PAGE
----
Their attorney was subsequently relieved as counsel, asserting he lost contact with his clients. The respondents continued to fail to appear in Court on the contempt motion.  On May 1, 2013, the Court found them in contempt after Inquest, fining them approximately $500,000 and subsequently issuing a warrant for their arrests. The Bronx County sheriff apprehended Mr. Caban who negotiated his surrender and later voluntarily appeared in Court and obtained new counsel. He then moved the Court to vacate the contempt finding. The Court denied the request and the contempt finding remained in effect.

 HPD then moved to restore the proceeding for sentencing. Mr. Caban argued that he should not be sentenced because he could not afford to make the necessary repairs. HPD opposed the claim and sought a sentence of imprisonment until Mr. Caban complied with the order to correct the conditions at the building. 

On September 30, 2013 the Court found in favor of HPD and issued a decision finding that Mr. Caban had not met his burden of establishing economic inability to comply, and sentenced him to be imprisoned for a period of up to 30 days or until he complied with the original court order before that time had expired. The Court signed the Warrant of Arrest on Monday, October 7th and it was delivered to the Sheriff the following day. 

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 About the NYC Department of Housing Preservation and Development (HPD):

HPD is the nation’s largest municipal housing preservation and development agency. Its mission is to promote quality housing and viable neighborhoods for New Yorkers through education, outreach, loan and development programs, and enforcement of housing quality standards. It is responsible for implementing Mayor Bloomberg’s New Housing Marketplace Plan to finance the construction or preservation of 165,000 units of affordable housing by the end of fiscal year 2014. Since the plan’s inception, more than 156,400 affordable homes have been created or preserved. For regular updates on news and services, connect with us via and For more information, visit our website at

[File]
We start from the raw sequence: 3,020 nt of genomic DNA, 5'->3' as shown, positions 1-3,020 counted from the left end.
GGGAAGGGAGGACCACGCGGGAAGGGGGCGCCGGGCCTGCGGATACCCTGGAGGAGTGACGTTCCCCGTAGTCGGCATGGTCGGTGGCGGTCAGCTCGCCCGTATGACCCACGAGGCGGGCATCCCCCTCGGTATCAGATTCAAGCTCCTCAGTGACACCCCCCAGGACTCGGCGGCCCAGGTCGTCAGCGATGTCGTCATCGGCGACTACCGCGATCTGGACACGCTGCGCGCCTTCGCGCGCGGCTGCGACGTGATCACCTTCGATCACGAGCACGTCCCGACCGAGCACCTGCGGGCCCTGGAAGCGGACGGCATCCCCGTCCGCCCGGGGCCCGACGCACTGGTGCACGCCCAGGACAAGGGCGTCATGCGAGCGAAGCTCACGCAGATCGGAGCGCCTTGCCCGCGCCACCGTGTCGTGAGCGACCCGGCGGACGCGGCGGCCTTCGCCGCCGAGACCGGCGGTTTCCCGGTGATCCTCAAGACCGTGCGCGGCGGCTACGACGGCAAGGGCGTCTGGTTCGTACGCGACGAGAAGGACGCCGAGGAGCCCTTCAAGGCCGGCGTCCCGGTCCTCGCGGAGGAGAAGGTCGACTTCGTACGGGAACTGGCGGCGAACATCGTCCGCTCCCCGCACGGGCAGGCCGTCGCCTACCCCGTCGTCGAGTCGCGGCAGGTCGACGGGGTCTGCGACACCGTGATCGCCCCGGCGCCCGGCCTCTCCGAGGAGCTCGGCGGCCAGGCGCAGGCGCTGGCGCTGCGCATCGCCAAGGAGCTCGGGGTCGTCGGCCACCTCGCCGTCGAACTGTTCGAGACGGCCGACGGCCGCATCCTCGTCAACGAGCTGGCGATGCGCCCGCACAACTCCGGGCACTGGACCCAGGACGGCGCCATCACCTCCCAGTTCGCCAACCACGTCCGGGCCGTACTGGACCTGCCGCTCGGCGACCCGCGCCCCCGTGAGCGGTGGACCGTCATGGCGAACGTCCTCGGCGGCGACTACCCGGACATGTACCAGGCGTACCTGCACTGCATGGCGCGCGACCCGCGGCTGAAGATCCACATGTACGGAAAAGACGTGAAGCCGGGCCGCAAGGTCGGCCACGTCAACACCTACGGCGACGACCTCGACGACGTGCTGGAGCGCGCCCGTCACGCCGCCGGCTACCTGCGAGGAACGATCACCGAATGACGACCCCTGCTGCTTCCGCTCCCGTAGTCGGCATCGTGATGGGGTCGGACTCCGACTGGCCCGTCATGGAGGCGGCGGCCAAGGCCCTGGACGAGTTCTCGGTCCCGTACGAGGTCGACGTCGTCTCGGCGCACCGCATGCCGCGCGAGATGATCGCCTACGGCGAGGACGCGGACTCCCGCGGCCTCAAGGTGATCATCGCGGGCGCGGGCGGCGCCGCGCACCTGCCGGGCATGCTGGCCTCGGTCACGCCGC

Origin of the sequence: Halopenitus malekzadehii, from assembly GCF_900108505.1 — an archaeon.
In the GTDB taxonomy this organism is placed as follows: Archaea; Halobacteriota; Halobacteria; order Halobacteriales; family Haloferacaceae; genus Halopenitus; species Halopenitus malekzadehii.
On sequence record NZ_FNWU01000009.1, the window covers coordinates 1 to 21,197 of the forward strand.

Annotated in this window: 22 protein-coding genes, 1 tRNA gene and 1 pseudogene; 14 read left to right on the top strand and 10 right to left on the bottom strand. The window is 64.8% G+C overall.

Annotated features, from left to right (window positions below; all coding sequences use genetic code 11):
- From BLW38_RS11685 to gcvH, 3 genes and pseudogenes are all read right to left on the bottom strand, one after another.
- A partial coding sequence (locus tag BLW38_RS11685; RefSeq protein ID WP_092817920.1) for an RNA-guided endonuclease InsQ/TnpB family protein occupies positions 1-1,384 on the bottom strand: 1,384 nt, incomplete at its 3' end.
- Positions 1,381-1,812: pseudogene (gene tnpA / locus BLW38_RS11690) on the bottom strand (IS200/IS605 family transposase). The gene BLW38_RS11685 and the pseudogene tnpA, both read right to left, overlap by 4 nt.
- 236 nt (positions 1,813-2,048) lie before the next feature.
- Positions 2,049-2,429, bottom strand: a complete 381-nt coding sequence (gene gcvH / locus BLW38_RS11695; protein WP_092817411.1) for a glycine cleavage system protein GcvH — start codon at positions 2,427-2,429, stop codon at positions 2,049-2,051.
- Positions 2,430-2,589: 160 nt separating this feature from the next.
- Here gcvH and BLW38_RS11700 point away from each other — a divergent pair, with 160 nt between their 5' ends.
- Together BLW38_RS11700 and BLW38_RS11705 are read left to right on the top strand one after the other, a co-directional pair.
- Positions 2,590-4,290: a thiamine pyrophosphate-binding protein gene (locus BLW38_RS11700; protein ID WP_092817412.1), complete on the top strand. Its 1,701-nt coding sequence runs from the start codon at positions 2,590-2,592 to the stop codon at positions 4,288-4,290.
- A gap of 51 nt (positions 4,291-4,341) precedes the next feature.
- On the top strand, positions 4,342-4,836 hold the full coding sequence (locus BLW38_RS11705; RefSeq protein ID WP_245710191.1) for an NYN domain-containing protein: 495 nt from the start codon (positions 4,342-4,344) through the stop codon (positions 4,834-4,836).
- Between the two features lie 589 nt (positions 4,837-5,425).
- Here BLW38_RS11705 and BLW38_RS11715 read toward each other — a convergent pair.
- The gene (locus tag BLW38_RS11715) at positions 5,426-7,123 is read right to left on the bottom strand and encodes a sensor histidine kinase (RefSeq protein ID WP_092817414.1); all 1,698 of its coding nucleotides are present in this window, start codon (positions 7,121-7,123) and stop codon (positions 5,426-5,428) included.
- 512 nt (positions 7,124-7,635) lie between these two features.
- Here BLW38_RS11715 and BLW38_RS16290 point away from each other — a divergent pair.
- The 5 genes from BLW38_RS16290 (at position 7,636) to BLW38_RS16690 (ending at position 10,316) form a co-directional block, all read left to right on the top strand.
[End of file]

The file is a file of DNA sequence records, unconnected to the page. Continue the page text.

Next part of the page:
About the Alternative Enforcement Program (AEP)

AEP is an initiative to effectively identify and increase the pressure on the owners of some of the City’s most distressed residential buildings to bring the buildings up to code, so that the tenants are not forced to live in substandard and hazardous conditions. The program calls for the designation each year of 200 different multiple dwellings, each to be chosen based on specific criteria set forth in the Safe Housing Law. Landlords with properties selected for the AEP have been put on notice that comprehensive repairs must be made. If those repairs are not initiated HPD is authorized to undertake roof-to-cellar inspections of the building, issue orders to the owner to repair and replace major building systems, and to make the necessary repairs and bill the owner for that work they fail to do it. To date 704 buildings have been successfully stabilized and discharged through the program, and more than $26.2 million has been recovered in emergency repair and AEP charges, fees and liens.